Koyamparambath Satchidanandan

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Koyamparambath Satchidanandan Biography

K. Satchidanandan is a major Indian poet and critic, writing in Malayalam, and English. Satchidanandan has established himself as an academician, editor, translator and playwright.

Born in central Kerala, he was a Professor of English and Editor of Indian Literature, the journal of the Sahitya Akademi (India’s National Academy of Literature) and the executive head of the Sahitya Akademi for a decade (1996–2006) He has to his credit 23 collections of poetry besides many selections, 16 collections of translations of poetry and 21 collections of essays on literature, language and society-three of them in English- besides four plays and three travel narratives. He has 25 collections of his poetry in translation in 17 languages including Tamil, Hindi, Bengali, English, Arabic, French, Germa ...

Koyamparambath Satchidanandan Comments

Unnikrishnan E S 28 April 2018

Satchidanandan Sir has been awarded Ezhuthachhan Puraskaram and E K Divakaran Po'tty Memorial Award for Translation very recently.

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Bijay Kant Dubey 24 October 2018

K.Satchidanandan, is he a Gandhian or a socialist? A realist or a myth-maker? Witty, humorous, satiric and ironical? Or, an anti-thesis giver? Who is he? How the crux of his poesy?

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Unnikrishnan E S 25 November 2018

Part 1 Mr Satchidanandan is undoubtedly the most respected contemporary Malayalam poet. He is undoubtedly holding a leftist position, which of course, is not a crime. Always held his head high, and kept himself away from politics. But he has always been responding to contemporary issues, never shied away from it. Has been the Secretary to Kerdria Sahitya Akademi, India.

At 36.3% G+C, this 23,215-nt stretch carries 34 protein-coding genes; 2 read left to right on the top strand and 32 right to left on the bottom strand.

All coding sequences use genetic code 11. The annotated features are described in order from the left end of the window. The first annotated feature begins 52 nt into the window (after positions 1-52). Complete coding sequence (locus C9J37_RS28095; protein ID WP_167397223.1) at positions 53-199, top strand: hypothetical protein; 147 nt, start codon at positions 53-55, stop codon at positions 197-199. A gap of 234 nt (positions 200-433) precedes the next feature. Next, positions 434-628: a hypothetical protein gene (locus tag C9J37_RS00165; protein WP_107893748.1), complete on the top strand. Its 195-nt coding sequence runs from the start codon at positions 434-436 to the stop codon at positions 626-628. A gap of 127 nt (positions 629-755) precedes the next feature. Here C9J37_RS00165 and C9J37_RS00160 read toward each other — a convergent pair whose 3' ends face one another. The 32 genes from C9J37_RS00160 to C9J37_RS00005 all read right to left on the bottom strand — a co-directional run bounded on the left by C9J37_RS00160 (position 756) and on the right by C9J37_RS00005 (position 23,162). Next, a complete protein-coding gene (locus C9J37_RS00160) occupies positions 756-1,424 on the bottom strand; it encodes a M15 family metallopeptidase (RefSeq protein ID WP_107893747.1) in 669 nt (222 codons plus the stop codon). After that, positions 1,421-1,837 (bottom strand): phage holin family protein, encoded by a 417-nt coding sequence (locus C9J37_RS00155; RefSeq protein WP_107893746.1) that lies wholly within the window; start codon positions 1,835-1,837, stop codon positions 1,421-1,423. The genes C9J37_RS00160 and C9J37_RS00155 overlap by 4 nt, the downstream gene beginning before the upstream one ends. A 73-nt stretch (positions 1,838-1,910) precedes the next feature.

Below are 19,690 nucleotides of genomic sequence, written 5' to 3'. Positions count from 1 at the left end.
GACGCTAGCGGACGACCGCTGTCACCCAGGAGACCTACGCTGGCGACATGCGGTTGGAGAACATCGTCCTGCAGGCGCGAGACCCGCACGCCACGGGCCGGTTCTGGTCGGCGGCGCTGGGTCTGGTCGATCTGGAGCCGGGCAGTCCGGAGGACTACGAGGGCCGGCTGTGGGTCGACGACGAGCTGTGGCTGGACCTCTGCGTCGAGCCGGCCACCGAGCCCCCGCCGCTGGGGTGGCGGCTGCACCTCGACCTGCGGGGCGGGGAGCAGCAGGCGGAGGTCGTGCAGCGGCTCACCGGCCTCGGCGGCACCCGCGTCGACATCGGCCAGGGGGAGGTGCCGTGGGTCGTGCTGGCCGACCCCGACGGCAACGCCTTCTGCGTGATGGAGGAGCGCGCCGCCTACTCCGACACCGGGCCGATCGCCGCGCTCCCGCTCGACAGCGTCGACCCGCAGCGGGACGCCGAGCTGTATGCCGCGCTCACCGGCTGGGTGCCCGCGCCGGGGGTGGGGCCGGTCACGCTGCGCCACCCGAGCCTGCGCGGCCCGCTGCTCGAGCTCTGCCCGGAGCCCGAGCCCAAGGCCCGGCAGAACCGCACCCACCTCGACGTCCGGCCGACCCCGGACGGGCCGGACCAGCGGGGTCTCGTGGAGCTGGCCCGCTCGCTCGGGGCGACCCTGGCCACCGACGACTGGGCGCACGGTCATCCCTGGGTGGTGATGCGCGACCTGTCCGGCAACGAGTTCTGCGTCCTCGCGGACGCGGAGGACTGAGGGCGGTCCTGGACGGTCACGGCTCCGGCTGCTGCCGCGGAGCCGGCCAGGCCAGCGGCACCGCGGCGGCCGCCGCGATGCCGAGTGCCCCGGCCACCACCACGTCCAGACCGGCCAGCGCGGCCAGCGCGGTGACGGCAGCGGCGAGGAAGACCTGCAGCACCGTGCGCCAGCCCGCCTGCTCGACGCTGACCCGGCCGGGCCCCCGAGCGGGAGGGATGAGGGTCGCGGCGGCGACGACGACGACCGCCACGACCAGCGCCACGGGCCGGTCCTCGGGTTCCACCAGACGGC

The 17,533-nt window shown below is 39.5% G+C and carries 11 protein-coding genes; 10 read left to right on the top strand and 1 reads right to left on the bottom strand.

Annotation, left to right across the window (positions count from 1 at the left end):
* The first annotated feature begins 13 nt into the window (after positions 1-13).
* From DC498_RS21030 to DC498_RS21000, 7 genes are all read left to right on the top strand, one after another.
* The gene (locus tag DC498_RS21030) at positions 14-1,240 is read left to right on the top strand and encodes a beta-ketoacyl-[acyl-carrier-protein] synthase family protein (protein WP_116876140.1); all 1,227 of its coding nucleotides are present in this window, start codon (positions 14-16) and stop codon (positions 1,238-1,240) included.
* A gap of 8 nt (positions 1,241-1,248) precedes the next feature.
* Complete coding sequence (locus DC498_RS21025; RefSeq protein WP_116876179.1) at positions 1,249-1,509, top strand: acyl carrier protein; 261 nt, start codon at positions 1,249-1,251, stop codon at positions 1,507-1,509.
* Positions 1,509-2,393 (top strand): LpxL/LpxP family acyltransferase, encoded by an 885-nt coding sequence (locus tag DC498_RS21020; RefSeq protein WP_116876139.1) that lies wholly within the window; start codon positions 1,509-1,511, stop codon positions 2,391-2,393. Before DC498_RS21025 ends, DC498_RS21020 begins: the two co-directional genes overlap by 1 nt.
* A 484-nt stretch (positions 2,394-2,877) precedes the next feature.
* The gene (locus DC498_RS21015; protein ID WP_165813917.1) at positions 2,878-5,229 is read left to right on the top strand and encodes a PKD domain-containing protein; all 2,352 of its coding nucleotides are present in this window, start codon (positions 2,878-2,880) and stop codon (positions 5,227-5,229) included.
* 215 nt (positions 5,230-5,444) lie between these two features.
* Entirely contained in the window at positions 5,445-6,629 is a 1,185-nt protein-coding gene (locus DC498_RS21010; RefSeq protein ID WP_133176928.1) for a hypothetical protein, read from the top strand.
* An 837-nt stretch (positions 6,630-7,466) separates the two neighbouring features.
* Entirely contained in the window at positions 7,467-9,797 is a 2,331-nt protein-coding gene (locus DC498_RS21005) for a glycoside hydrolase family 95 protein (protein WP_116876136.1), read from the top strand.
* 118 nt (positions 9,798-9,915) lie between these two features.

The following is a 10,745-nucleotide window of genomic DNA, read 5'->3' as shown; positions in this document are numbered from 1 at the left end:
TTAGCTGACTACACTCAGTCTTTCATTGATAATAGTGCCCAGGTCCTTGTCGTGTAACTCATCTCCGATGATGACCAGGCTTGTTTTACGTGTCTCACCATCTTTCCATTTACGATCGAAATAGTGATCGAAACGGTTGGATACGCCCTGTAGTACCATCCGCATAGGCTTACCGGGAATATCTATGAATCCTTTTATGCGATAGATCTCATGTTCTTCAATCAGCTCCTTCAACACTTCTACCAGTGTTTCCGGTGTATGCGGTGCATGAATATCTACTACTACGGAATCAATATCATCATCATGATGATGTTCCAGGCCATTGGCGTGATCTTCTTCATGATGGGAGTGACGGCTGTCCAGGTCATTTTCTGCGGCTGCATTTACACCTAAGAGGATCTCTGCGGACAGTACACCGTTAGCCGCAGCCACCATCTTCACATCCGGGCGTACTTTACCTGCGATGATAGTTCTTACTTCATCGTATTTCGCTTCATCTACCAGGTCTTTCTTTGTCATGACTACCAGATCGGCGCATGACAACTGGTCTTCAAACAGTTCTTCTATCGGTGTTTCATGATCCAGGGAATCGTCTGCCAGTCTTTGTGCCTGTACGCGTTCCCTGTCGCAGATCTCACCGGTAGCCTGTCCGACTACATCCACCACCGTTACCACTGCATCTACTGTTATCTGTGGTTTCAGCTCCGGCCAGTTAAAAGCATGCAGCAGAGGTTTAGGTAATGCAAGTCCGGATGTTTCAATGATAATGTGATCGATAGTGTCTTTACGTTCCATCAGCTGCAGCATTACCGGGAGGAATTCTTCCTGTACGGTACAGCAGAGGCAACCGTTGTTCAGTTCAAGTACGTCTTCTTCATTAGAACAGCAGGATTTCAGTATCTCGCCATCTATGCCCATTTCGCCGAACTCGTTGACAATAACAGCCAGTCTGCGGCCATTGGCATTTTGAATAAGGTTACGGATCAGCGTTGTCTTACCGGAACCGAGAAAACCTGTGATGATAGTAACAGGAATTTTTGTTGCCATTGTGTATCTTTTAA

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Unnikrishnan E S 25 November 2018

Part 2 He was nominated for Nobel prize for Literature in 2011. Won many prestigious awards. Translated Many writers like Bertolucci Brecht, Pablo Neruda into Malayalam He had started his career as Professor in English Literature with Christ College, Irinjalakuda, Thrissur, India.

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Bijay Kant Dubey 25 October 2018

On reading his Old Women Old Women is not An Acre of Grass by W.B.Yeats, but At Grass by Philip Larkin where he thinks about the abandoned racing horses. Similar is the case with abandoned of the washerman.

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Bijay Kant Dubey 25 October 2018

On reading his Old Women poem His angst the angst of the age, his bewilderment the bewilderment of the age and there is no remedy for it, for it; for in the age of anxiety and malaise born, bearing the brunt of loss. What to say about life where is bleak hope for survival; where is despair, dismay and despondence writ large? And it is but the fate of mankind, mankind!

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Bijay Kant Dubey 25 October 2018

Satchidanandan's poetry is one of a socialist tenor refreshing the memory of the Soviet blocs, China and Kerala to Marx, Lenin, Stalin, Mao to Castro and so on. An undertone of the communist movement and ideals, people's govt. and politics can be found in his poetry. His is a socialistic vision, communistic bent of mind apart from his frail Gandhian leanings.

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The Best Poem Of Koyamparambath Satchidanandan

Gandhi And Poetry

One day a lean poem
reached Gandhi's ashram
to have a glimpse of the man.
Gandhi spinning away
his thread towards Ram
took no notice of the poem
waiting at his door
ashamed as he was no bhajan.

The poem cleared his throat
and Gandhi looked at him sideways
through those glasses
that had seen Hell.
‘Have you ever spun thread? ', he asked,
‘Ever pulled a scavenger's cart?
Ever stood the smoke
of an early morning kitchen?
Have you ever starved? '

The poem said: ‘I was born
in the woods, in a hunter's mouth.
A fisherman brought me up in his hamlet.
Yet, I know no work, I only sing.
First I sang in the courts:
then I was plump and handsome;
but am on the streets now,
half-starved.'

‘That's better,'Gandhi said
with a sly smile, ‘but you must
give up this habit
of speaking in Sanskrit at times.
Go to the fields,listen to
the peasants' speech.'

The poem turned into a grain
and lay waiting in the fields
for the tiller to come
and upturn the virgin soil
moist with the new rain.

(Translated from the Malayalam by the poet)

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